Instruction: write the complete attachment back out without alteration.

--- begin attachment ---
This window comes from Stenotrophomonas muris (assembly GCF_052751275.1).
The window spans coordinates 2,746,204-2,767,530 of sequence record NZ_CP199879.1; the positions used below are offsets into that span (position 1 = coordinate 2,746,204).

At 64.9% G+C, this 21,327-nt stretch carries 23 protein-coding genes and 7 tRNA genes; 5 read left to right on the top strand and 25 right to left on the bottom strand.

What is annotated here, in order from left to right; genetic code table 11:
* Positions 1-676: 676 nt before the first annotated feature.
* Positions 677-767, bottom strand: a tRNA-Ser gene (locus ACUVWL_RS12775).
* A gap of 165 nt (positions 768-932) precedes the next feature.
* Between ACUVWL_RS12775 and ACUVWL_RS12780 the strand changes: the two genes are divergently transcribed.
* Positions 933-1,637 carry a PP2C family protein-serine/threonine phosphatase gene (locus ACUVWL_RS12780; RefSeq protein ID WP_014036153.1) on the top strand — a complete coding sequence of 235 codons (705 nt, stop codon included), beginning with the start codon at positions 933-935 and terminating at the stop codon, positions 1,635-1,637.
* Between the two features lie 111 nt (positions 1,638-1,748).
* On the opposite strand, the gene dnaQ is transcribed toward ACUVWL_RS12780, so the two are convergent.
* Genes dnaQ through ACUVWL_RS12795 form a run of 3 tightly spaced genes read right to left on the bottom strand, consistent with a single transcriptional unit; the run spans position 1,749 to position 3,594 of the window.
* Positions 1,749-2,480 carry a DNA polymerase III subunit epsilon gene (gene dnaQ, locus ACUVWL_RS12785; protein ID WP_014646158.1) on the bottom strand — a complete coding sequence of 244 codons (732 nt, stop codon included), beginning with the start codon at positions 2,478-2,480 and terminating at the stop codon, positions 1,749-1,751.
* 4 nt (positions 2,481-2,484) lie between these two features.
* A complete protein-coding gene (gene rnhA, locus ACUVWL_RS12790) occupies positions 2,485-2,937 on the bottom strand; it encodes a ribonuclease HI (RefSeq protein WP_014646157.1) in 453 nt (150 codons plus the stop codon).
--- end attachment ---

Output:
This window comes from Stenotrophomonas muris (assembly GCF_052751275.1).
The window spans coordinates 2,746,204-2,767,530 of sequence record NZ_CP199879.1; the positions used below are offsets into that span (position 1 = coordinate 2,746,204).

At 64.9% G+C, this 21,327-nt stretch carries 23 protein-coding genes and 7 tRNA genes; 5 read left to right on the top strand and 25 right to left on the bottom strand.

What is annotated here, in order from left to right; genetic code table 11:
* Positions 1-676: 676 nt before the first annotated feature.
* Positions 677-767, bottom strand: a tRNA-Ser gene (locus ACUVWL_RS12775).
* A gap of 165 nt (positions 768-932) precedes the next feature.
* Between ACUVWL_RS12775 and ACUVWL_RS12780 the strand changes: the two genes are divergently transcribed.
* Positions 933-1,637 carry a PP2C family protein-serine/threonine phosphatase gene (locus ACUVWL_RS12780; RefSeq protein ID WP_014036153.1) on the top strand — a complete coding sequence of 235 codons (705 nt, stop codon included), beginning with the start codon at positions 933-935 and terminating at the stop codon, positions 1,635-1,637.
* Between the two features lie 111 nt (positions 1,638-1,748).
* On the opposite strand, the gene dnaQ is transcribed toward ACUVWL_RS12780, so the two are convergent.
* Genes dnaQ through ACUVWL_RS12795 form a run of 3 tightly spaced genes read right to left on the bottom strand, consistent with a single transcriptional unit; the run spans position 1,749 to position 3,594 of the window.
* Positions 1,749-2,480 carry a DNA polymerase III subunit epsilon gene (gene dnaQ, locus ACUVWL_RS12785; protein ID WP_014646158.1) on the bottom strand — a complete coding sequence of 244 codons (732 nt, stop codon included), beginning with the start codon at positions 2,478-2,480 and terminating at the stop codon, positions 1,749-1,751.
* 4 nt (positions 2,481-2,484) lie between these two features.
* A complete protein-coding gene (gene rnhA, locus ACUVWL_RS12790) occupies positions 2,485-2,937 on the bottom strand; it encodes a ribonuclease HI (RefSeq protein WP_014646157.1) in 453 nt (150 codons plus the stop codon).